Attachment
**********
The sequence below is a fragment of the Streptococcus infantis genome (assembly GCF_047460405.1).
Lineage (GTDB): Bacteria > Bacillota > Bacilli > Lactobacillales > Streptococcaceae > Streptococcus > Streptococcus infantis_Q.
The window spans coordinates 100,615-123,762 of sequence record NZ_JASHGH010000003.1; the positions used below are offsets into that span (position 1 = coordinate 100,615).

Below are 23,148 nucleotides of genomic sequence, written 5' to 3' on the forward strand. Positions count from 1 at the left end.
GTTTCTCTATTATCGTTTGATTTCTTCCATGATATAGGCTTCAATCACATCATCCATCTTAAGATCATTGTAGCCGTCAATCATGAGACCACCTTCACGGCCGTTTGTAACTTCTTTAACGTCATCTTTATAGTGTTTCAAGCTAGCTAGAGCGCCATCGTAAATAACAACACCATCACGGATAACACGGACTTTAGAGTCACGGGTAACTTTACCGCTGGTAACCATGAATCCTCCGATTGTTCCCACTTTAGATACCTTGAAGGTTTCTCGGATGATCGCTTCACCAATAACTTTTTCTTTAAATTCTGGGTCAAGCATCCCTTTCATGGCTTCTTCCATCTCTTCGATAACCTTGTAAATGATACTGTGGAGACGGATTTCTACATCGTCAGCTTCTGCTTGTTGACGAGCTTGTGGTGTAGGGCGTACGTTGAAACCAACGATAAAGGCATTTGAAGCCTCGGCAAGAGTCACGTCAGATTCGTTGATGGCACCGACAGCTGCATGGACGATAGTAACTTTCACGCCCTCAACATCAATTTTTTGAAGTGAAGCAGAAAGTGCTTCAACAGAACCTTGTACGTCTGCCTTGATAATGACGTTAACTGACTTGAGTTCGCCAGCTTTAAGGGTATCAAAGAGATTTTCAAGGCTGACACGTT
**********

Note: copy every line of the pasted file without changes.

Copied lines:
The sequence below is a fragment of the Streptococcus infantis genome (assembly GCF_047460405.1).
Lineage (GTDB): Bacteria > Bacillota > Bacilli > Lactobacillales > Streptococcaceae > Streptococcus > Streptococcus infantis_Q.
The window spans coordinates 100,615-123,762 of sequence record NZ_JASHGH010000003.1; the positions used below are offsets into that span (position 1 = coordinate 100,615).

Below are 23,148 nucleotides of genomic sequence, written 5' to 3' on the forward strand. Positions count from 1 at the left end.
GTTTCTCTATTATCGTTTGATTTCTTCCATGATATAGGCTTCAATCACATCATCCATCTTAAGATCATTGTAGCCGTCAATCATGAGACCACCTTCACGGCCGTTTGTAACTTCTTTAACGTCATCTTTATAGTGTTTCAAGCTAGCTAGAGCGCCATCGTAAATAACAACACCATCACGGATAACACGGACTTTAGAGTCACGGGTAACTTTACCGCTGGTAACCATGAATCCTCCGATTGTTCCCACTTTAGATACCTTGAAGGTTTCTCGGATGATCGCTTCACCAATAACTTTTTCTTTAAATTCTGGGTCAAGCATCCCTTTCATGGCTTCTTCCATCTCTTCGATAACCTTGTAAATGATACTGTGGAGACGGATTTCTACATCGTCAGCTTCTGCTTGTTGACGAGCTTGTGGTGTAGGGCGTACGTTGAAACCAACGATAAAGGCATTTGAAGCCTCGGCAAGAGTCACGTCAGATTCGTTGATGGCACCGACAGCTGCATGGACGATAGTAACTTTCACGCCCTCAACATCAATTTTTTGAAGTGAAGCAGAAAGTGCTTCAACAGAACCTTGTACGTCTGCCTTGATAATGACGTTAACTGACTTGAGTTCGCCAGCTTTAAGGGTATCAAAGAGATTTTCAAGGCTGACACGTT